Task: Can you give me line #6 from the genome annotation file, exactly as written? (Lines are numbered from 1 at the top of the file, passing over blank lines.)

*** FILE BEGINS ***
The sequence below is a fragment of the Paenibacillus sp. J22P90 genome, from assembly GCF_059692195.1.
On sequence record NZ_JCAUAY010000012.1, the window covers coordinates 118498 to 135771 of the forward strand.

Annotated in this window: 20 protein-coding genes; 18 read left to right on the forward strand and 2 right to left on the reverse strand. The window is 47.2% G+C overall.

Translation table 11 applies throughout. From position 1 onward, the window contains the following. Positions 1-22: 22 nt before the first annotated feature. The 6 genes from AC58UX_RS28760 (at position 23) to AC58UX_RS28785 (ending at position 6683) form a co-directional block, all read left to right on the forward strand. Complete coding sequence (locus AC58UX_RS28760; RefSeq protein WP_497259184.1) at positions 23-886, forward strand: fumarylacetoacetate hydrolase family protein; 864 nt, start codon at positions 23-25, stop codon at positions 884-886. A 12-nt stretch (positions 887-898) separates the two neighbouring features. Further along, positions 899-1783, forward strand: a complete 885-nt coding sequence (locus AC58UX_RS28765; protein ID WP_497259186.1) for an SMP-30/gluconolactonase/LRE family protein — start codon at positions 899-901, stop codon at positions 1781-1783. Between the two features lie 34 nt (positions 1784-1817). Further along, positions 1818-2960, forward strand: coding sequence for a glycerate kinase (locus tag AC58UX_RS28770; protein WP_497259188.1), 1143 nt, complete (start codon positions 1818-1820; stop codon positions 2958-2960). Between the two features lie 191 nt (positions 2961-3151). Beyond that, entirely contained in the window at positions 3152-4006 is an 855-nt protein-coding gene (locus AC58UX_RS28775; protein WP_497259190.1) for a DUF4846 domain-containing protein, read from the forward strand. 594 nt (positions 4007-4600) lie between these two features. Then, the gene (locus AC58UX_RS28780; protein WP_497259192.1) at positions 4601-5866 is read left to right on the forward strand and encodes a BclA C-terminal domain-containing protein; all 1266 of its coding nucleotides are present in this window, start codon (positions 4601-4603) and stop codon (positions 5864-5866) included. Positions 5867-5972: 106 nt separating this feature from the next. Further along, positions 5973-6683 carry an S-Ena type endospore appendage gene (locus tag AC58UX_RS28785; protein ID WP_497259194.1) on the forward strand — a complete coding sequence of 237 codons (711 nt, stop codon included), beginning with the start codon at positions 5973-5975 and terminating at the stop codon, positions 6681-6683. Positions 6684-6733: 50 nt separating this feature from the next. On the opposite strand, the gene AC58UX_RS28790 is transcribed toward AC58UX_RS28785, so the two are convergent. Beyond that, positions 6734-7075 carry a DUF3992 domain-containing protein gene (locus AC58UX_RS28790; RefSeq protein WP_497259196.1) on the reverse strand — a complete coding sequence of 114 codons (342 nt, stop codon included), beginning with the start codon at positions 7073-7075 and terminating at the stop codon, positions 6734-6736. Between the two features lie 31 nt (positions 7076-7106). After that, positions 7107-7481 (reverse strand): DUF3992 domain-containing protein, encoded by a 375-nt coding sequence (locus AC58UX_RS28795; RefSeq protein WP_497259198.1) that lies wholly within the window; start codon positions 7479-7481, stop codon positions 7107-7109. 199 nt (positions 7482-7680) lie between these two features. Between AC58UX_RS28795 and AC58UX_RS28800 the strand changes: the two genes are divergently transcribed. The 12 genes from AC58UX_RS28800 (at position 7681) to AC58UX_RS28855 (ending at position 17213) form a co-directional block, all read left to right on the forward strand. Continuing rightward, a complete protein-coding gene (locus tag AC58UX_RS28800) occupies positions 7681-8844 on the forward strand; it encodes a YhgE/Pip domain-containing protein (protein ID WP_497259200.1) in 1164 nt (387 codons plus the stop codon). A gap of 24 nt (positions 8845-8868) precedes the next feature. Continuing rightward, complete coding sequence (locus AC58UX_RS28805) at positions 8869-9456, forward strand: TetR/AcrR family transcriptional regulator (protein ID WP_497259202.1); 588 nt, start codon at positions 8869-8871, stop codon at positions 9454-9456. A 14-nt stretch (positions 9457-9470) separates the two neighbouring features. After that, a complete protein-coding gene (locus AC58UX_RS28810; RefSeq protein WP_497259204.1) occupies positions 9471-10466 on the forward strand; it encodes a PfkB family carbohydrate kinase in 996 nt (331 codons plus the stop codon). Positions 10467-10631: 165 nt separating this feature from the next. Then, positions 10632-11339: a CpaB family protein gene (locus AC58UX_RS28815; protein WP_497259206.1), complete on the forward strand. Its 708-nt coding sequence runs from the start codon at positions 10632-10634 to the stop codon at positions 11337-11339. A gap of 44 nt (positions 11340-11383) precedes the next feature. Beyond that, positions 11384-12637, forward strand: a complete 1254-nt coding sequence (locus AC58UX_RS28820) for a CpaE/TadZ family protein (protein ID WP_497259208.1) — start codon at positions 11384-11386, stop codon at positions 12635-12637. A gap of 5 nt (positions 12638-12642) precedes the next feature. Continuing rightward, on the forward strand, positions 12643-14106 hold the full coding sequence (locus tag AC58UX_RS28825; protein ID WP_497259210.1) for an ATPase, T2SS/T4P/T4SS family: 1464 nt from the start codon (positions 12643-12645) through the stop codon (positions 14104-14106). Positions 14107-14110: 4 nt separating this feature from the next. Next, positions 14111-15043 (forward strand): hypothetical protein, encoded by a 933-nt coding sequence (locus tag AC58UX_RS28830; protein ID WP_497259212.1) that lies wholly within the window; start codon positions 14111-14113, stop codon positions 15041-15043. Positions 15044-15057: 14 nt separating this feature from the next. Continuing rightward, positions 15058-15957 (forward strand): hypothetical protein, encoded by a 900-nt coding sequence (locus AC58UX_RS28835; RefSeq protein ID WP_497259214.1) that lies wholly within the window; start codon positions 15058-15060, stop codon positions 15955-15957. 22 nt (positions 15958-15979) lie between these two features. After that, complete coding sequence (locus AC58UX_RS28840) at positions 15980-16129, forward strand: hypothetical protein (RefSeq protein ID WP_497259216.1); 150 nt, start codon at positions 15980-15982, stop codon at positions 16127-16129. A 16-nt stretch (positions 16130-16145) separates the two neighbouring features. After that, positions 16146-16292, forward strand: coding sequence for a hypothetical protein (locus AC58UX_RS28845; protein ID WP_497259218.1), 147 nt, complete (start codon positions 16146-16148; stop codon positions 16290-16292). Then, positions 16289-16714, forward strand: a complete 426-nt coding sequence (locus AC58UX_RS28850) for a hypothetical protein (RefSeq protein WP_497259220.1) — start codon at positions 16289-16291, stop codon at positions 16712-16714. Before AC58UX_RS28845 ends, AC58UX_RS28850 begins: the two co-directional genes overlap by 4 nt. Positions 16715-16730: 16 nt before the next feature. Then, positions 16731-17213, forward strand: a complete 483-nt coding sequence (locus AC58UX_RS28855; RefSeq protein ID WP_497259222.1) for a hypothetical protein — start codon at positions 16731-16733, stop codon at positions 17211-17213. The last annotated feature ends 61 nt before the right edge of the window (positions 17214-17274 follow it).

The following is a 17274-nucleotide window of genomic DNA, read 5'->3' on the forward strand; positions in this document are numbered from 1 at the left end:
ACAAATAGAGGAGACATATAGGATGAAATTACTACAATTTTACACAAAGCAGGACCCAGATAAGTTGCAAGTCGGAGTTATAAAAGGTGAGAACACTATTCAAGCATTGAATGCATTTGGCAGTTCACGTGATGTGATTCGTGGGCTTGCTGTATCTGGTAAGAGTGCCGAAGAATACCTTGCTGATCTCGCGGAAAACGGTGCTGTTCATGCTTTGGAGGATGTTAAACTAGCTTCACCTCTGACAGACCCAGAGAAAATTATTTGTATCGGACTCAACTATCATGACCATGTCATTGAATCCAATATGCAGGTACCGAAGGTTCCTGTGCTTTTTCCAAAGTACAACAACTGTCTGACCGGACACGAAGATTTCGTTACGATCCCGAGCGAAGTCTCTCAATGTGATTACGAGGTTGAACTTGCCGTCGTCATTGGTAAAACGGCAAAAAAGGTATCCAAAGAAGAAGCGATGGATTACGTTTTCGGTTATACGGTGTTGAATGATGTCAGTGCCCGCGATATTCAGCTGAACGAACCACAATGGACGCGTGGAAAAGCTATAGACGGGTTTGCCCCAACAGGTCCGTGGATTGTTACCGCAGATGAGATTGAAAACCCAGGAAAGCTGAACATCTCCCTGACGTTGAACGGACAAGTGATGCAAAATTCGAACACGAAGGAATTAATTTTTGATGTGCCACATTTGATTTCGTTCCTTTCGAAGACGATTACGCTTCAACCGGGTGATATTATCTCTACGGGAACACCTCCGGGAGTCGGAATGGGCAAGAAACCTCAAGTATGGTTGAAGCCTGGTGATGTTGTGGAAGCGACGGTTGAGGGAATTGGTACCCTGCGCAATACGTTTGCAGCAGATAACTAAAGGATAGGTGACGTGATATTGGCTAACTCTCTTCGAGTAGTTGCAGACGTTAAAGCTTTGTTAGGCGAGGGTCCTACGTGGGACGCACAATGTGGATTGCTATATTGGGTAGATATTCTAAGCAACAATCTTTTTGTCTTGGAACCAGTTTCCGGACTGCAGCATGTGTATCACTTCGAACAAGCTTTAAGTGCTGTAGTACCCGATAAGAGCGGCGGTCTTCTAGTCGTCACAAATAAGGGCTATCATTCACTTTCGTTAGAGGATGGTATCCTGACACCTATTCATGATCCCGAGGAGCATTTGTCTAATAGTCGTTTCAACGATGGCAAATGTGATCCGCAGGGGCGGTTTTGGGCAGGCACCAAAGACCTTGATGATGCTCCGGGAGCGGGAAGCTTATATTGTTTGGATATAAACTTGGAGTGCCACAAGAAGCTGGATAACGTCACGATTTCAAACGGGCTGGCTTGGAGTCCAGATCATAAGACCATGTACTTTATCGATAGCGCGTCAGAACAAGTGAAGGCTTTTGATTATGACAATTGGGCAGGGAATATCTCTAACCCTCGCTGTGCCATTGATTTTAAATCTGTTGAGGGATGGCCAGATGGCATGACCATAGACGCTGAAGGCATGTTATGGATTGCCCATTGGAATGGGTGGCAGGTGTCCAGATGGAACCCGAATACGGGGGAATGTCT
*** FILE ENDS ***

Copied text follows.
ACAAATAGAGGAGACATATAGGATGAAATTACTACAATTTTACACAAAGCAGGACCCAGATAAGTTGCAAGTCGGAGTTATAAAAGGTGAGAACACTATTCAAGCATTGAATGCATTTGGCAGTTCACGTGATGTGATTCGTGGGCTTGCTGTATCTGGTAAGAGTGCCGAAGAATACCTTGCTGATCTCGCGGAAAACGGTGCTGTTCATGCTTTGGAGGATGTTAAACTAGCTTCACCTCTGACAGACCCAGAGAAAATTATTTGTATCGGACTCAACTATCATGACCATGTCATTGAATCCAATATGCAGGTACCGAAGGTTCCTGTGCTTTTTCCAAAGTACAACAACTGTCTGACCGGACACGAAGATTTCGTTACGATCCCGAGCGAAGTCTCTCAATGTGATTACGAGGTTGAACTTGCCGTCGTCATTGGTAAAACGGCAAAAAAGGTATCCAAAGAAGAAGCGATGGATTACGTTTTCGGTTATACGGTGTTGAATGATGTCAGTGCCCGCGATATTCAGCTGAACGAACCACAATGGACGCGTGGAAAAGCTATAGACGGGTTTGCCCCAACAGGTCCGTGGATTGTTACCGCAGATGAGATTGAAAACCCAGGAAAGCTGAACATCTCCCTGACGTTGAACGGACAAGTGATGCAAAATTCGAACACGAAGGAATTAATTTTTGATGTGCCACATTTGATTTCGTTCCTTTCGAAGACGATTACGCTTCAACCGGGTGATATTATCTCTACGGGAACACCTCCGGGAGTCGGAATGGGCAAGAAACCTCAAGTATGGTTGAAGCCTGGTGATGTTGTGGAAGCGACGGTTGAGGGAATTGGTACCCTGCGCAATACGTTTGCAGCAGATAACTAAAGGATAGGTGACGTGATATTGGCTAACTCTCTTCGAGTAGTTGCAGACGTTAAAGCTTTGTTAGGCGAGGGTCCTACGTGGGACGCACAATGTGGATTGCTATATTGGGTAGATATTCTAAGCAACAATCTTTTTGTCTTGGAACCAGTTTCCGGACTGCAGCATGTGTATCACTTCGAACAAGCTTTAAGTGCTGTAGTACCCGATAAGAGCGGCGGTCTTCTAGTCGTCACAAATAAGGGCTATCATTCACTTTCGTTAGAGGATGGTATCCTGACACCTATTCATGATCCCGAGGAGCATTTGTCTAATAGTCGTTTCAACGATGGCAAATGTGATCCGCAGGGGCGGTTTTGGGCAGGCACCAAAGACCTTGATGATGCTCCGGGAGCGGGAAGCTTATATTGTTTGGATATAAACTTGGAGTGCCACAAGAAGCTGGATAACGTCACGATTTCAAACGGGCTGGCTTGGAGTCCAGATCATAAGACCATGTACTTTATCGATAGCGCGTCAGAACAAGTGAAGGCTTTTGATTATGACAATTGGGCAGGGAATATCTCTAACCCTCGCTGTGCCATTGATTTTAAATCTGTTGAGGGATGGCCAGATGGCATGACCATAGACGCTGAAGGCATGTTATGGATTGCCCATTGGAATGGGTGGCAGGTGTCCAGATGGAACCCGAATACGGGGGAATGTCT